Wednesday, July 8, 2020

Top New Release: Jessie Ware - What’s Your Pleasure?

UK artist Jessie Ware just blew the top off this Summer with her anthemic disco-inspired album What’s Your Pleasure?   The minute I heard it, I loved it.  In fact, if you’re reading this, I’ve probably already sent you the link personally.  Along with the album have been a series of great videos highlighting just how danceable these songs are.

And since I don’t have much in the way of live music to share these days, I’ll take this chance to spend some time highlighting notable new releases.  Below you’ll find videos from the album, as well as links to some reviews and write-ups.  Dive in and dance out.



"On her new album, Jessie Ware sounds like the host of the kind of party you heard about in ‘70s Manhattan—velvet banquettes and powdery surfaces, mink coats and cigarette holders, and club names that were enigmatic numbers, or—post-gay liberation and pre-AIDS—sincerely promised sanctuary, paradise. You can imagine Ware taking a scene newcomer under her wing, detailing the venue’s clandestine corners, advising which watered-down liquor to avoid—and anyway, don’t you deserve champagne?


Disco has been a shared obsession of late for both chart juggernauts and Ware’s own peers, but her reverence for the era may be the most literal, down to her flash-lit portrait on the album cover, the spitting image of Warhol’s iconic polaroid of Bianca Jagger. Here, Ware is a lycanthropic party girl, coming alive under the mirrorball with breathy flirtations over disco-funk and vibrant Hi-NRG, recreated deftly by chief producer James Ford. Her wonderland is, to quote Fran Leibowitz’s one-time description of Studio 54, made for ‘sex and dancing.’” (Via Jessie Ware: What’s Your Pleasure? Album Review | Pitchfork.)

"Disco’s detractors - and during the genre’s original boom, there were many - fundamentally misunderstood what the music was for.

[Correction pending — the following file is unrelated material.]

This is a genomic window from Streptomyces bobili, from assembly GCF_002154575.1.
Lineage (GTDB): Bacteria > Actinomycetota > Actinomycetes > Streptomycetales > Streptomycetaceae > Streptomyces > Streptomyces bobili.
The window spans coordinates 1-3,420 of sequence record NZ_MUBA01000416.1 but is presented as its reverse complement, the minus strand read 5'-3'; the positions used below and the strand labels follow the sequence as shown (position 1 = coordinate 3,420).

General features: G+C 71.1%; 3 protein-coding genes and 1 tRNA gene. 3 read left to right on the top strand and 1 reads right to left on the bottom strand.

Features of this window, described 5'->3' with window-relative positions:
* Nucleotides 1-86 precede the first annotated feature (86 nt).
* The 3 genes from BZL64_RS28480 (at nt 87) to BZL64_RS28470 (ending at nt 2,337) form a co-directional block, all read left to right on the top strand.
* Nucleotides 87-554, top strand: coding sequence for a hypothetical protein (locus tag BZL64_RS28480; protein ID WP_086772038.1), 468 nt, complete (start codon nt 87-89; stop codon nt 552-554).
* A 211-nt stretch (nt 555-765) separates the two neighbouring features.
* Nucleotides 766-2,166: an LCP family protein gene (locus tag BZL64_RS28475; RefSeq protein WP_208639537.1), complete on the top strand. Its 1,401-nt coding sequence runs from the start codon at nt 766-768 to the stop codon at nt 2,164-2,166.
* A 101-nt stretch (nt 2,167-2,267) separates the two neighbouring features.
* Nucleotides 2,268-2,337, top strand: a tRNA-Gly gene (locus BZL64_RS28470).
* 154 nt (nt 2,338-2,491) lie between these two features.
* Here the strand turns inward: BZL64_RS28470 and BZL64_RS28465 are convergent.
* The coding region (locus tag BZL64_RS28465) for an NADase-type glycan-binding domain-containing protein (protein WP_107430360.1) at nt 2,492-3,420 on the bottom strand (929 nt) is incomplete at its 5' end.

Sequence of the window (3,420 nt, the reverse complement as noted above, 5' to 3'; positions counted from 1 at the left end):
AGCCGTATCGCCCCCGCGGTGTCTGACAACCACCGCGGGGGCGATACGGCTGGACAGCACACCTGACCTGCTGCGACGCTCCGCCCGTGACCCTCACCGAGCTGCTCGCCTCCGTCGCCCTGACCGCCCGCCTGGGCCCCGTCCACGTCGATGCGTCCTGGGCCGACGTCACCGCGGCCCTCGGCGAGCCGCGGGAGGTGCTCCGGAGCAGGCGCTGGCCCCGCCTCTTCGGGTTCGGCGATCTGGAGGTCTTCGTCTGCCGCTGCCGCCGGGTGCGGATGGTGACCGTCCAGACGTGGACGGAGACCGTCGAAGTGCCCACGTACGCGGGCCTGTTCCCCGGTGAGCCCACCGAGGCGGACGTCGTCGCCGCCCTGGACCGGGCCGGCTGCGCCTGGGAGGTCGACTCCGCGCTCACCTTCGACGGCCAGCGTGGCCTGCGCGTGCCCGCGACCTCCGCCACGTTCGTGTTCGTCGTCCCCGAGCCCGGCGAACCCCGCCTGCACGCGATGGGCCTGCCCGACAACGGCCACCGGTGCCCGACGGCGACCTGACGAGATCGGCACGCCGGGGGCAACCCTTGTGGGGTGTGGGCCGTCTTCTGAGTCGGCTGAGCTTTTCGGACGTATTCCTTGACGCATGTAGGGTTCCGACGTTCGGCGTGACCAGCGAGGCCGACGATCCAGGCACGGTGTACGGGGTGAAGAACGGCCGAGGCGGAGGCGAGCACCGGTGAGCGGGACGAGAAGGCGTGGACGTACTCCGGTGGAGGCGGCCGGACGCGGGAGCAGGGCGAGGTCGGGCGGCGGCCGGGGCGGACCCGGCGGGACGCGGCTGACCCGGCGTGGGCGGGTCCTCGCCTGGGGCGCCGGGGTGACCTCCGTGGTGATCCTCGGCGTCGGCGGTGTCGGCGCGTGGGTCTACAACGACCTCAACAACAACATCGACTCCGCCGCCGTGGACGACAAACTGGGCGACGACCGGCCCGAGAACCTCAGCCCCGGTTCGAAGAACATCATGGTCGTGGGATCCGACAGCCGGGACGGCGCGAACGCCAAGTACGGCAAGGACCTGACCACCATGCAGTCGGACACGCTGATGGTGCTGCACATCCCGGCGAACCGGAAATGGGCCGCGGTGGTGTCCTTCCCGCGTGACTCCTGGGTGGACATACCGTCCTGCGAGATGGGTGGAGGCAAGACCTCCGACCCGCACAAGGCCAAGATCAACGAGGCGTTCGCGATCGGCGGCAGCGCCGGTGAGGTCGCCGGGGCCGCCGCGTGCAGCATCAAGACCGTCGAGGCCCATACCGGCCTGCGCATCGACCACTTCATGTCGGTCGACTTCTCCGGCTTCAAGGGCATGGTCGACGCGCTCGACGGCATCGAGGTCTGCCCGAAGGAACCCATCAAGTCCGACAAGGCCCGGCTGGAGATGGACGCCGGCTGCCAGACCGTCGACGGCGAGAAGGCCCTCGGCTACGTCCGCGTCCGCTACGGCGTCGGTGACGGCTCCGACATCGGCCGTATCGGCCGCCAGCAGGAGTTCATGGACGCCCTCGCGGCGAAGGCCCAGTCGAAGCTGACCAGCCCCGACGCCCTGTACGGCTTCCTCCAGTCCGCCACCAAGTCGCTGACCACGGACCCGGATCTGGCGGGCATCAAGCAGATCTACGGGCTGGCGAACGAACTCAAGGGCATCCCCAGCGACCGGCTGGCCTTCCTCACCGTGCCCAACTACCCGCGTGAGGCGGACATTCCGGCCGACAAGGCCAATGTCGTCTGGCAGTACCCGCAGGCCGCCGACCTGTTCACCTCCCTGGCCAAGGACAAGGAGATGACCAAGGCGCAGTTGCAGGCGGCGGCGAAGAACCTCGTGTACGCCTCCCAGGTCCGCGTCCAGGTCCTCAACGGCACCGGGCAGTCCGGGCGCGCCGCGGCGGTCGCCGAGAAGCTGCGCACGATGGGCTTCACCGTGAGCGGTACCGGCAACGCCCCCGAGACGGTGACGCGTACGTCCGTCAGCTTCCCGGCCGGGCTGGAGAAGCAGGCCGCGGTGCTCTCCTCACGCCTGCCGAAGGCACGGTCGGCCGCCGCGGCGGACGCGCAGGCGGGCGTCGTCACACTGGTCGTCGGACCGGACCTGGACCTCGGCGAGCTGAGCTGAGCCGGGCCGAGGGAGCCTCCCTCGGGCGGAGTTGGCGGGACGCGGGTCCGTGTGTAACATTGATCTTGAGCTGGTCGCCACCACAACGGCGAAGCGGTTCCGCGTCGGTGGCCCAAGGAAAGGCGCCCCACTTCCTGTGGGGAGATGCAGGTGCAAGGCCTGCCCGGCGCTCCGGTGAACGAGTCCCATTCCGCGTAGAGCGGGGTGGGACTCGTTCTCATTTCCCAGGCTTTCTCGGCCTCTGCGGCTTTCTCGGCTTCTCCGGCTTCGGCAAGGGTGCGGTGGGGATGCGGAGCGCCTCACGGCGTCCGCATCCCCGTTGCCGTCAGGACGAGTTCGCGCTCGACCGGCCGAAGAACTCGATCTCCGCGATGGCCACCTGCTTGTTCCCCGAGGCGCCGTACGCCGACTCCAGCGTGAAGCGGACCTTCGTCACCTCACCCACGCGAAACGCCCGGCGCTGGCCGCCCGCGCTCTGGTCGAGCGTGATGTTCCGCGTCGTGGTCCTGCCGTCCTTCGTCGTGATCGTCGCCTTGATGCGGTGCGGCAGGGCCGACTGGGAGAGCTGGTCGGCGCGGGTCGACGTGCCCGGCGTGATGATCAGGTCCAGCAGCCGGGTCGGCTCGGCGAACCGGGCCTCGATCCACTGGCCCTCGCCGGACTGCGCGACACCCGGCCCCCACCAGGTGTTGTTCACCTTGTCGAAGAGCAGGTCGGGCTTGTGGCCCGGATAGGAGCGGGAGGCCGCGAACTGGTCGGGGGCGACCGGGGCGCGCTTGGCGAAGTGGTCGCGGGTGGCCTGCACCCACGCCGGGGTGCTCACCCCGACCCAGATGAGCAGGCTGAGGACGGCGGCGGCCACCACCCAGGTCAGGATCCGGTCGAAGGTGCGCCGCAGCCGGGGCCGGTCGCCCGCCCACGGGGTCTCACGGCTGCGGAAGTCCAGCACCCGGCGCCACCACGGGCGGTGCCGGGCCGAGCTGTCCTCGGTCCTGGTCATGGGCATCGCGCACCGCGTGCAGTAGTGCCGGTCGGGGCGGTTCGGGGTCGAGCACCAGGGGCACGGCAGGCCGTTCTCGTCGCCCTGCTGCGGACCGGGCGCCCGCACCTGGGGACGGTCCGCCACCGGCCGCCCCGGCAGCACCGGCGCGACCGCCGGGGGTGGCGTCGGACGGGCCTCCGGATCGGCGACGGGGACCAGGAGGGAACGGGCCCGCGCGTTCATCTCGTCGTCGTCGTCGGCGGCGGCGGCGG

The rock and punk evangelicals who filled Comiskey Park for Disco Demolition Night in 1979 found it vapid and apolitical, and sometimes that was very much the case: but disco was a different kind of a response to political turmoil than those Black Flag fans deemed proper. Acts like Earth Wind & Fire and Chic turned spaces like Studio 54 into places of escape and liberation: dance music to move joints and break sweats, the reviled escapism deliberately built into euphoric music which provided respite from a racist nation, and growing inner-city poverty. ‘Good Times’ they weren’t, but disco music made the fantasy feel possible.

Jesse Ware’s fourth album sounds like it could have come from that era, and arrives after being delayed three times - for the Coronavirus outbreak, BLM protests and Juneteenth - and now escapism feels urgent again. Made in the wake of 2017’s Glasshouse, an album where she felt encumbered by commercial expectations, Ware answers with twelve fiery cuts which are brighter, salacious and disco to the core.

From the opening Giorgio Moroder synths of ‘Spotlight’, there’s little English about the sound of the record; remarkable considering the very British line-up of the production team. Clapham’s own Ware, UK DJ Benji B, Gorillaz-producer James Ford and Metronomy’s Joseph Mount conjure a rich and referential palette for the record; the title track boasting a New Wave synth line, ‘Ooh La La’ some Bowie downturned guitar vamps and ‘Soul Control’ a shamelessly corny keyboard riff straight out of Prince’s The Revolution. This is music aped by everyone from Bruno Mars to Arcade Fire, so the convincingness of songs like ‘Soul Control’ are a feat in themselves."

(Via Jessie Ware - What’s Your Pleasure? | Album Review.)

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